Often, Willis deploys her skills in generic fiction to put a unique twist on messages more commonly found in mainstream writing—the need for compassion toward all living beings, the futility and tragedy of war. For example, her stories of time travel, such as “Fire Watch,” suggest that human values are eternal; they are “what is, . . . in us, saved forever.”

From there it is only a short step to the premise of Lincoln’s Dreams: that time itself persists; that the more intensely an individual feels any life experience, the more strongly the response endures beyond the boundaries of that individual’s time. Lincoln’s Dreams is about a young woman who serves as a vehicle for literally keeping the past alive; this role of hers is revealed slowly, as in a mystery plot.

Twenty-three-year-old Annie suffers from vivid, recurrent nightmares full of violent images from the Civil War period—a horse with its legs shot off, a battlefield covered with bodies, a commander groaning, “My fault!” Unable to stop the dreams, she seeks help at the Sleep Institute in Washington, D.C., but her psychiatrist there, Richard Madison, only complicates matters: He tries to push her symptoms into a framework of Freudian thought; he slips powerful drugs into her food without her knowledge; and, as if all this were not enough, he becomes her lover.

Richard’s confused, unethical behavior (quickly intuited by Jeff Johnston, who roomed with him in college) is not the only thing that discredits him. Richard also proves unable to explain Annie’s situation in a way that fits all the facts. Instead, each day he comes up with a new and more bizarre, quasi-scientific, childhood-trauma theory. The head of the Sleep Institute is equally convinced that Annie’s dreams simply manifest the progress of some organic disease.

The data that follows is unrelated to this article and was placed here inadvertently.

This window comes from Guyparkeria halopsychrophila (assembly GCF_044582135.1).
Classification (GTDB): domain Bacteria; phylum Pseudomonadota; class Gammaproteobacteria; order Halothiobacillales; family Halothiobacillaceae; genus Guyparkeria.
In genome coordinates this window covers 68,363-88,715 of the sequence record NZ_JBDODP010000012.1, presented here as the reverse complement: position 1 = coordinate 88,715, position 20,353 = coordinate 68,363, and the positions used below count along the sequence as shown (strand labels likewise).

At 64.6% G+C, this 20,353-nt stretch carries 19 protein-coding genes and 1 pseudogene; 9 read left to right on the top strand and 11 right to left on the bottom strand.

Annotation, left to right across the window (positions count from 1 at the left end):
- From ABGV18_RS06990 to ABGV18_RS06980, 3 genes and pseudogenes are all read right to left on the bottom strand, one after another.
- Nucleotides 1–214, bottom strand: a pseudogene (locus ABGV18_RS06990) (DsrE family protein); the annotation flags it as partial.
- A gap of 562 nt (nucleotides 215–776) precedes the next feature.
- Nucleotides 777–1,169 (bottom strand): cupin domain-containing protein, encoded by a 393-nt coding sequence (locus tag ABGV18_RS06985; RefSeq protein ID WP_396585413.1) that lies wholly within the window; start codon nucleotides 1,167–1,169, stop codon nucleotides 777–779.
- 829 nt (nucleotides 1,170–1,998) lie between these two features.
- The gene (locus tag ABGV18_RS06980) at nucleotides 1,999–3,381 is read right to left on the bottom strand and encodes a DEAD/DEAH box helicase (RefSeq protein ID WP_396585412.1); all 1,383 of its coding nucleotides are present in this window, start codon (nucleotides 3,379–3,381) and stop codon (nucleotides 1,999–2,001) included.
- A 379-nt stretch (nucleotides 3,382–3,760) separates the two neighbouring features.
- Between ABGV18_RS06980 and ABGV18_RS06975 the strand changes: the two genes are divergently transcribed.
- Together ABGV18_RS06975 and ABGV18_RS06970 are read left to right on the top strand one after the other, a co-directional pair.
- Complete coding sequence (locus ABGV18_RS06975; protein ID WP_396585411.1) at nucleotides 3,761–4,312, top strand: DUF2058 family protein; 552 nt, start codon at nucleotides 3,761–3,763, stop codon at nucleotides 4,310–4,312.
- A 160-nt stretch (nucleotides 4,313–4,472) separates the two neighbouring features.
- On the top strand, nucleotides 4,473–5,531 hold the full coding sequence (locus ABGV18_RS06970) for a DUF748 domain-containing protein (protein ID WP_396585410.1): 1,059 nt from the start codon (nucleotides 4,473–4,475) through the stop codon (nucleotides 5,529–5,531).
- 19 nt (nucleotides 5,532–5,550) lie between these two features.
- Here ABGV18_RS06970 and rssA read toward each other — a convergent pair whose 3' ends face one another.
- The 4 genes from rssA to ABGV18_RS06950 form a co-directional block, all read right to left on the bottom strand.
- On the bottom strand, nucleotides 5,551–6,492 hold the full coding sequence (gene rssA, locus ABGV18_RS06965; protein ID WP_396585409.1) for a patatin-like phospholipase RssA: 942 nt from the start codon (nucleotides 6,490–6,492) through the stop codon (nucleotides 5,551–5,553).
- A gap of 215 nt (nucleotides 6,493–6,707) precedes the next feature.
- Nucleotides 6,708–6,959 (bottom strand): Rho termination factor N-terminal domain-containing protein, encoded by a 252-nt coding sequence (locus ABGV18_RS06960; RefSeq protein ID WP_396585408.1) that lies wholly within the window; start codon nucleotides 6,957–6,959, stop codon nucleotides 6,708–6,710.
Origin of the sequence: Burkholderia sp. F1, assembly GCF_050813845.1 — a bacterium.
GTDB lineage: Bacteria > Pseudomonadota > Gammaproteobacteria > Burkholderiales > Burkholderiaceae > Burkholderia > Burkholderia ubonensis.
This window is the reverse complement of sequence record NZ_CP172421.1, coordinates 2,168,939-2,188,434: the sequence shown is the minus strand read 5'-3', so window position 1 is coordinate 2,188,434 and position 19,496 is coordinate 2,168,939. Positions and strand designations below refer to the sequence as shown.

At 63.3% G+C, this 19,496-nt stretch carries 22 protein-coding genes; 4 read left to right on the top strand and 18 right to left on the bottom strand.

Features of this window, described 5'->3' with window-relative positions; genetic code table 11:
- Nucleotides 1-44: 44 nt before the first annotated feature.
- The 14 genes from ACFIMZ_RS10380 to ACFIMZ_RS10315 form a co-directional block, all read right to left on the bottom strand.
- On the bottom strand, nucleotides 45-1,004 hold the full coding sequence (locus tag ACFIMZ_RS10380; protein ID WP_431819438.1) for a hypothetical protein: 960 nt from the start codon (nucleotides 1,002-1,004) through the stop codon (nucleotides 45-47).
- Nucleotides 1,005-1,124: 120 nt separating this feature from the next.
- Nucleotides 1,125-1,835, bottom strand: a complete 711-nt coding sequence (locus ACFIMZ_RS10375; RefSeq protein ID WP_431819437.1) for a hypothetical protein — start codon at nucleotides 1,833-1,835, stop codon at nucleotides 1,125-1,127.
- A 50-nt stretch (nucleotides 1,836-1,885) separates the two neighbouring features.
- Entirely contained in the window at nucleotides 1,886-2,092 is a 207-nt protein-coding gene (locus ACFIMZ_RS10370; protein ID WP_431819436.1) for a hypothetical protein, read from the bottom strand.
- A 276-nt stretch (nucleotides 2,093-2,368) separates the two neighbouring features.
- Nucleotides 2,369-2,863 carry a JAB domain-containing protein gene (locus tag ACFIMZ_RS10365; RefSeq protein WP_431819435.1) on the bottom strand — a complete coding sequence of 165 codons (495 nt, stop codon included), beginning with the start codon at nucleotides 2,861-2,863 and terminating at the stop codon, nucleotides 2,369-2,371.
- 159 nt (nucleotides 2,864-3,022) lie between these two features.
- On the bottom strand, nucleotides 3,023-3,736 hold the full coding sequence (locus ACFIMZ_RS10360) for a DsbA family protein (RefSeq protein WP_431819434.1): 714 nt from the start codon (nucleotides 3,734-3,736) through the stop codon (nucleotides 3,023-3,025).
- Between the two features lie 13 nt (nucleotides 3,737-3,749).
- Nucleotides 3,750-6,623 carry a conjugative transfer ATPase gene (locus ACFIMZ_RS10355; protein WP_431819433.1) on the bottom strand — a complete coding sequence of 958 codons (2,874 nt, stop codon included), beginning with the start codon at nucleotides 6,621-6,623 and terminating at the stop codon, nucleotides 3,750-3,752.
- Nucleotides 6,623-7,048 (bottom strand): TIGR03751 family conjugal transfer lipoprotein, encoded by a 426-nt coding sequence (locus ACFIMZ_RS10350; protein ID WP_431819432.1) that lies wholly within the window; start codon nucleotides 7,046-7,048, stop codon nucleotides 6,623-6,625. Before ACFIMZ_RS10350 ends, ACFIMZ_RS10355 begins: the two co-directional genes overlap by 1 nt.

Jeff, however, suspects that the real truth is of a wholly different order. He earns his livelihood by painstaking research into the milieu of Abraham Lincoln and Robert E. Lee (“I had just spent that whole day trying to find out why General Longstreet was wearing a carpet slipper at Antietam”). Therefore, he soon recognizes the images in Annie’s dreams as based on events in the life of General Lee. (The title Lincoln’s Dreams may be one of Willis’ red herrings; Thomas Broun, Jeff’s employer, is obsessed with Lincoln, but no one else is.)

Jeff’s insight comes early in the story, but the rest of the mystery unravels only gradually: Why...

(The entire section is 1740 words.)


(Critical Survey of Science Fiction and Fantasy)

Sources for Further Study

Booklist. LXXXIII, March 15, 1987, p. 1098.

Kirkus Reviews. LV, April 1, 1987, p. 519.

Library Journal. CXII, April 15, 1987, p. 102.

The New York Times Book Review. XCII, June 7, 1987, p. 18.

Publishers Weekly. CCXXXI, April 3, 1987, p. 67.

Science Fiction Chronicle. VIII, March, 1987, p. 43.

The Washington Post Book World. XVII, May 24, 1987, p. 6.

West Coast Review of Books. XIII, May, 1987, p. 26.